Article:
The book's discussion of "formal" fallacies, including syllogisms, is interesting and worthwhile, and knowledge of the existence of these formal fallacies is important. However, I question the need, as a criteria of reasoning validity, of strict, universal application of these formal reasoning structures to an analysis and evaluation of judicial opinions or practical legal reasoning.
This book's blockbuster revelation to me was its discussion of "informal" fallacies, including the need for developing one's skill in recognizing or spotting "informal" fallacies in the reasoning of others - and in avoiding the commission of "informal" fallacies in one's own reasoning.
Other reviewers of this book comment on the need for studying a course on logic, as an adjunct to this book. I agree, with a qualification. I feel the greatest need, in practical or legal reasoning, is for treatises providing in-depth analysis of each "informal" fallacy. Fortunately, such treatises are now beginning to appear.
Another significant deficiency in modern logic textbooks is their failure to provide compelling and unique examples of the "informal" fallacies noted (on a theoretical basis) in these textbooks. In this area of illustrative examples, Judge Aldisert's book contains a treasure trove of numerous examples of "informal" fallacies, the value of which is enhanced by the fact that they are all discussed in the context of judicial opinions from court cases, which Judge Aldisert quotes in his text.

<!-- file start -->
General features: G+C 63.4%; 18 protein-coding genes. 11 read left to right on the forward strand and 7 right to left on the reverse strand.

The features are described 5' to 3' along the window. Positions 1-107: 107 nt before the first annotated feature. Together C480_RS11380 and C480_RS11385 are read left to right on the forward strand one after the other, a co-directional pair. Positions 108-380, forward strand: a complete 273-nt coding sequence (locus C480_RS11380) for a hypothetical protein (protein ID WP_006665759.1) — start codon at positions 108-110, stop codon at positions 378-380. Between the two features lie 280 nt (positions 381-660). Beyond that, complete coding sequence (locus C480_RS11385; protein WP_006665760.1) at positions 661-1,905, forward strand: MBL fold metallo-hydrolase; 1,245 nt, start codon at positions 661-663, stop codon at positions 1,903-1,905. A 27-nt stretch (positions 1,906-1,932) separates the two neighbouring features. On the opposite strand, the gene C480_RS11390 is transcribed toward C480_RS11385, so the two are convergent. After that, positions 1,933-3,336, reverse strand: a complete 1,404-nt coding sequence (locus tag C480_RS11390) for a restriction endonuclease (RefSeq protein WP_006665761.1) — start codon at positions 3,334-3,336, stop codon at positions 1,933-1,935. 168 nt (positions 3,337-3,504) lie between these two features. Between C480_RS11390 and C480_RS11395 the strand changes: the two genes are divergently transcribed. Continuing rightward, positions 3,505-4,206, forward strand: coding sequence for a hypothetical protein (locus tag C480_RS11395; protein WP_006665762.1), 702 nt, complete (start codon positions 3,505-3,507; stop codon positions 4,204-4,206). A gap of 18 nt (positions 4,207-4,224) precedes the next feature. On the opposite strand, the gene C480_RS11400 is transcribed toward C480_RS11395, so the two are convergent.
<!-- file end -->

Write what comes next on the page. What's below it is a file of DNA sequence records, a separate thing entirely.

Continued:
No matter how many treatises regarding "informal" fallacies which have now appeared and will now appear in the future, Judge Aldisert's book will always remain on my bookshelf - this book remains my "first stop" in my search for relevant issues of "legal logic."
My award of "five stars" to this book is not because this book is definitive (it is not), but because it is seminal, and in my heart and mind, is a classic, and remains an indispensable, introductory overview to any prospective law student or practitioner.
The only qualm, is that one should have a logic background, if at all possible. I took a logic class in undergrad, so this book was a refresher in some areas and explained how to apply those unearthed principles to the law. As previously mentioned, an average layman can understand some of the concepts, but in the more advanced areas of the book, having a background in logic would help tremendously and preclude the book from sounding too much like a text/casebook.
For those of us without a formal logic background (e.g. mathematics, philosophy), logic can be challenging. As a young law student and now as a recent graduate, this book was incredibly helpful to me. There are so many books out there that discuss how to do well in law school, but I truly believe that a logic-based approach to studying is the best way to go. Why does the Socratic method matter? Why do some arguments seem so much stronger, in terms of structure, than others? How do you test arguments and proof them against attack? Understanding and mastering deduction, induction and other logical tools will always serve you well.
Read it, read it, and reread it again. Judge Aldisert has had a long and distinguished career; this little-known book may be one of his greatest accomplishments. Thank you, Judge.